The Tympanum
Immediately over the portal you can see Christ in all His glory with Peter and Paul. This is the proclamation of the coming of the Kingdom of God. The tree of life and the tree of death are shown on either side of the group in the forms of a vine and a bare tree respectively. This is the attitude of man to God (faith and refusal.) The devil with bow and arrow and slingshot tries to stop the Kingdom of God from coming.

The Lintel
Paradise in 5 scenes: The Creation, Entry into Paradise, The Fall, Expulsion from Paradise, Lamentation and Waiting for Redemption.

The Doorposts
They depict couples, probably benefactors of the church. The popular symbolism at the time leads us to believe they were 'living rocks' of the church.

Inside
Above the entrance is St. Michael's Chapel. It is his responsibility to defend the church and to prevent evil from entering. The chapel was also where the Emperor sat when attending church. The contemporary stained glass window was designed by Léon Zack and depicts contemplation.

The Right-Hand Side of the Nave
There is a painting here by Bubois of the founding of the abbey. in it you can see Richarde, Chancellor Luitward and the bear. It was donated by the M.P. Halez-Claparède on behalf of the Ministry of Fine Arts.

The Chapel of Sainte Richarde
This baroque chapel was restored in 1707. The first sarcophagus is kept here. The shrine contains part of the skull. The statue shows St. Richarde in the ermine of a Canoness. The stained glass window (19th C) designed in the style of the 12th C, by Baptiste Petit-Gérard, shows Ste. Richarde on her deathbed, with Baldram, Bishop of Strasbourg. There is also a small monument in honour of the abbess Rebstock (1570-1609) who managed to keep Andlau in the Catholic faith during the Reformation.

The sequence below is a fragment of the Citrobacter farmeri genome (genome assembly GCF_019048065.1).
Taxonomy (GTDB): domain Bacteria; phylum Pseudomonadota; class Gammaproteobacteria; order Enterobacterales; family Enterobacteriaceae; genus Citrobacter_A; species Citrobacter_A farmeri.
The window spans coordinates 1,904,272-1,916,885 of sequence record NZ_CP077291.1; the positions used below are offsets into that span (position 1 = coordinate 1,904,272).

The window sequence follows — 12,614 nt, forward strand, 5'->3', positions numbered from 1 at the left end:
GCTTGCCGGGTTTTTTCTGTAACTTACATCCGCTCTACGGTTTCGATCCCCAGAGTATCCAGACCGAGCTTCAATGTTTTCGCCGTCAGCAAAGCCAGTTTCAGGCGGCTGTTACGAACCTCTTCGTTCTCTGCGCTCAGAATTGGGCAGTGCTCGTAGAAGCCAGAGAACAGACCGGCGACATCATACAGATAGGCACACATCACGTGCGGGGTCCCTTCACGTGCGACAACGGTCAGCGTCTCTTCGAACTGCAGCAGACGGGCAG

The Right Hand Transept
Here are the St. Sebastian and the St. Anthony altars. The statue of St. Anthony (1967) is by Ledermann of Maisongoutte. Opposite, the picture of the Virgin Mary comes from the former headquarters of the order of the German knights which is today the Mertian Centre. At the foot of the stairs are the St. Joseph and Sacred Heart altars, with statues made by Martin Feuerstein of Barr, the father of the well-known painter.

The Pulpit
The pulpit is carried by Samson wearing a lionskin. Matthews, Mark, Luke, John, Peter and Paul are there. On the top of the pulpit you can see St. Jerome, St. Ambroise, St. Augustin and St. Gregory the Great, encircling the Virgin Mary. At the bottom of the steps there is a statuette of Rebstock, the abbess.

The Left Hand Transept
Here are the altars of the brotherhood (end of the 17th C) and St. John Nepomucene.

The Crypt
This is the side of the oldest pilgrimage in the Lower Alsace - along with those of Sewen and Theirenbach.

It was first built in 880.The present crypt dates from 1045 (western part) and 1085 (eastern part). The style is pure Roman. The cubic capitals decorated with filaments are typical of Rhenish Roman architecture. The stones at the base of the columns imbedded in the wall are part of the first church of 880. In the crypt there is also the hole made by the legendary bear to show Richarde where to build the church.

The stained glass window of Christ and the twelve prophets is a copy of 'Hortus Deliciarum' by Herrade von Landsberg, abbess of Mont St.Odile.

The head of Lazarus found in the crypt is that of the first Bishop of Cyprus. Legend has it that we was the Lazarus Christ brought back to life. Bishop Lazarius of Autun is often mistaken for Lazarus.